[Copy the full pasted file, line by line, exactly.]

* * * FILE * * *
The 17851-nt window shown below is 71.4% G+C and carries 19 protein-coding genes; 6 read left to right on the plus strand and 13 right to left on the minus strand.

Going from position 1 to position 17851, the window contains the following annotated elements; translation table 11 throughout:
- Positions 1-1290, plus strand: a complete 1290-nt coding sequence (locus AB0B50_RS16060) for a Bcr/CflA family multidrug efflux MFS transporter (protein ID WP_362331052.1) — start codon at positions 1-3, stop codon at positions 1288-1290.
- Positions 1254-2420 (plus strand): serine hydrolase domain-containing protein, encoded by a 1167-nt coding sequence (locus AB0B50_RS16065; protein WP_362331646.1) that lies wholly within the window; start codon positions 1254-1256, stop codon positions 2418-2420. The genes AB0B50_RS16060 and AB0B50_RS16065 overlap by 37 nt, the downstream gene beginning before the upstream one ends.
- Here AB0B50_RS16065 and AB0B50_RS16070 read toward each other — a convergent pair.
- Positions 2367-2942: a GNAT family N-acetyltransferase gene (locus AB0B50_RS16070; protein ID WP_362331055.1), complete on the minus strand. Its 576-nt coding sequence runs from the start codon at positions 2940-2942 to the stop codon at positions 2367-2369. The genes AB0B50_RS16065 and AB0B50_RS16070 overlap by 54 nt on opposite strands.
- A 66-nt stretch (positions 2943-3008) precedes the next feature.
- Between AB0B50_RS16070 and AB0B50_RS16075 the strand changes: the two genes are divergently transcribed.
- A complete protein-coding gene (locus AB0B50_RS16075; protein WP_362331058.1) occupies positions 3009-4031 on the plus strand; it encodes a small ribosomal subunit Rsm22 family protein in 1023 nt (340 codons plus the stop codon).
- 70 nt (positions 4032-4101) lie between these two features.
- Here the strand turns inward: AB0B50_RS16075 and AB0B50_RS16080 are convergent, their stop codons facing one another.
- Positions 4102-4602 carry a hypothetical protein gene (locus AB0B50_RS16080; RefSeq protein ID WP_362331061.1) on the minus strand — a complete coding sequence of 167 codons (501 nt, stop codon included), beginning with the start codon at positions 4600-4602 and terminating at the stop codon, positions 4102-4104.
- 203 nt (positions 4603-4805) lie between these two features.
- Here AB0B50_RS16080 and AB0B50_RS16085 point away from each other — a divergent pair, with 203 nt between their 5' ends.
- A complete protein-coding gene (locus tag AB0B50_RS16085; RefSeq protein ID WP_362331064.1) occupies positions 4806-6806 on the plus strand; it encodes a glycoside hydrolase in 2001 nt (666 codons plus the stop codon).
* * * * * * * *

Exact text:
The 17851-nt window shown below is 71.4% G+C and carries 19 protein-coding genes; 6 read left to right on the plus strand and 13 right to left on the minus strand.

Going from position 1 to position 17851, the window contains the following annotated elements; translation table 11 throughout:
- Positions 1-1290, plus strand: a complete 1290-nt coding sequence (locus AB0B50_RS16060) for a Bcr/CflA family multidrug efflux MFS transporter (protein ID WP_362331052.1) — start codon at positions 1-3, stop codon at positions 1288-1290.
- Positions 1254-2420 (plus strand): serine hydrolase domain-containing protein, encoded by a 1167-nt coding sequence (locus AB0B50_RS16065; protein WP_362331646.1) that lies wholly within the window; start codon positions 1254-1256, stop codon positions 2418-2420. The genes AB0B50_RS16060 and AB0B50_RS16065 overlap by 37 nt, the downstream gene beginning before the upstream one ends.
- Here AB0B50_RS16065 and AB0B50_RS16070 read toward each other — a convergent pair.
- Positions 2367-2942: a GNAT family N-acetyltransferase gene (locus AB0B50_RS16070; protein ID WP_362331055.1), complete on the minus strand. Its 576-nt coding sequence runs from the start codon at positions 2940-2942 to the stop codon at positions 2367-2369. The genes AB0B50_RS16065 and AB0B50_RS16070 overlap by 54 nt on opposite strands.
- A 66-nt stretch (positions 2943-3008) precedes the next feature.
- Between AB0B50_RS16070 and AB0B50_RS16075 the strand changes: the two genes are divergently transcribed.
- A complete protein-coding gene (locus AB0B50_RS16075; protein WP_362331058.1) occupies positions 3009-4031 on the plus strand; it encodes a small ribosomal subunit Rsm22 family protein in 1023 nt (340 codons plus the stop codon).
- 70 nt (positions 4032-4101) lie between these two features.
- Here the strand turns inward: AB0B50_RS16075 and AB0B50_RS16080 are convergent, their stop codons facing one another.
- Positions 4102-4602 carry a hypothetical protein gene (locus AB0B50_RS16080; RefSeq protein ID WP_362331061.1) on the minus strand — a complete coding sequence of 167 codons (501 nt, stop codon included), beginning with the start codon at positions 4600-4602 and terminating at the stop codon, positions 4102-4104.
- 203 nt (positions 4603-4805) lie between these two features.
- Here AB0B50_RS16080 and AB0B50_RS16085 point away from each other — a divergent pair, with 203 nt between their 5' ends.
- A complete protein-coding gene (locus tag AB0B50_RS16085; RefSeq protein ID WP_362331064.1) occupies positions 4806-6806 on the plus strand; it encodes a glycoside hydrolase in 2001 nt (666 codons plus the stop codon).